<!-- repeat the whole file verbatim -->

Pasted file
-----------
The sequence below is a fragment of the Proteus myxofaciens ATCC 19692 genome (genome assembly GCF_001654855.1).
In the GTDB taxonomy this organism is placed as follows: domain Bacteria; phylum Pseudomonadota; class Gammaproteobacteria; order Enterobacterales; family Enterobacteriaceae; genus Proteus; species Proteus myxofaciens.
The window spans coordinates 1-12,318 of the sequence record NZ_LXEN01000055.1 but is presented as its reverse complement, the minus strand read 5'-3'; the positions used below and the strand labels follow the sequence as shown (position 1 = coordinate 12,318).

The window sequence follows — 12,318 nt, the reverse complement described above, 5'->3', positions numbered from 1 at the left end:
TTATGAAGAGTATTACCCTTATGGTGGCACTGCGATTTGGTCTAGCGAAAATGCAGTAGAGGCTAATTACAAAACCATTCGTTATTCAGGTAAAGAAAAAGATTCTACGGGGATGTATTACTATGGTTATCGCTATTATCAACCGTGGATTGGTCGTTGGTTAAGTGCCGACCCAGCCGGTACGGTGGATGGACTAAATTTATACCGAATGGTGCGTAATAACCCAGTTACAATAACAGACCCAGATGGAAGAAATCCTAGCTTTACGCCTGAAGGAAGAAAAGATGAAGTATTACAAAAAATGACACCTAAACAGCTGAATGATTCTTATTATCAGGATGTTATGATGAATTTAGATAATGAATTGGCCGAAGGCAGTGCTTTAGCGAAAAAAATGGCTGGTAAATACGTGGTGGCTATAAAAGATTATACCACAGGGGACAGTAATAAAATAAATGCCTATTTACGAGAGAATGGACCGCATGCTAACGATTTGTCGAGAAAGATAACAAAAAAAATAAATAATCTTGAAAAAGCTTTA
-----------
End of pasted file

The sequence below is a fragment of the Proteus myxofaciens ATCC 19692 genome (genome assembly GCF_001654855.1).
In the GTDB taxonomy this organism is placed as follows: domain Bacteria; phylum Pseudomonadota; class Gammaproteobacteria; order Enterobacterales; family Enterobacteriaceae; genus Proteus; species Proteus myxofaciens.
The window spans coordinates 1-12,318 of the sequence record NZ_LXEN01000055.1 but is presented as its reverse complement, the minus strand read 5'-3'; the positions used below and the strand labels follow the sequence as shown (position 1 = coordinate 12,318).

The window sequence follows — 12,318 nt, the reverse complement described above, 5'->3', positions numbered from 1 at the left end:
TTATGAAGAGTATTACCCTTATGGTGGCACTGCGATTTGGTCTAGCGAAAATGCAGTAGAGGCTAATTACAAAACCATTCGTTATTCAGGTAAAGAAAAAGATTCTACGGGGATGTATTACTATGGTTATCGCTATTATCAACCGTGGATTGGTCGTTGGTTAAGTGCCGACCCAGCCGGTACGGTGGATGGACTAAATTTATACCGAATGGTGCGTAATAACCCAGTTACAATAACAGACCCAGATGGAAGAAATCCTAGCTTTACGCCTGAAGGAAGAAAAGATGAAGTATTACAAAAAATGACACCTAAACAGCTGAATGATTCTTATTATCAGGATGTTATGATGAATTTAGATAATGAATTGGCCGAAGGCAGTGCTTTAGCGAAAAAAATGGCTGGTAAATACGTGGTGGCTATAAAAGATTATACCACAGGGGACAGTAATAAAATAAATGCCTATTTACGAGAGAATGGACCGCATGCTAACGATTTGTCGAGAAAGATAACAAAAAAAATAAATAATCTTGAAAAAGCTTTA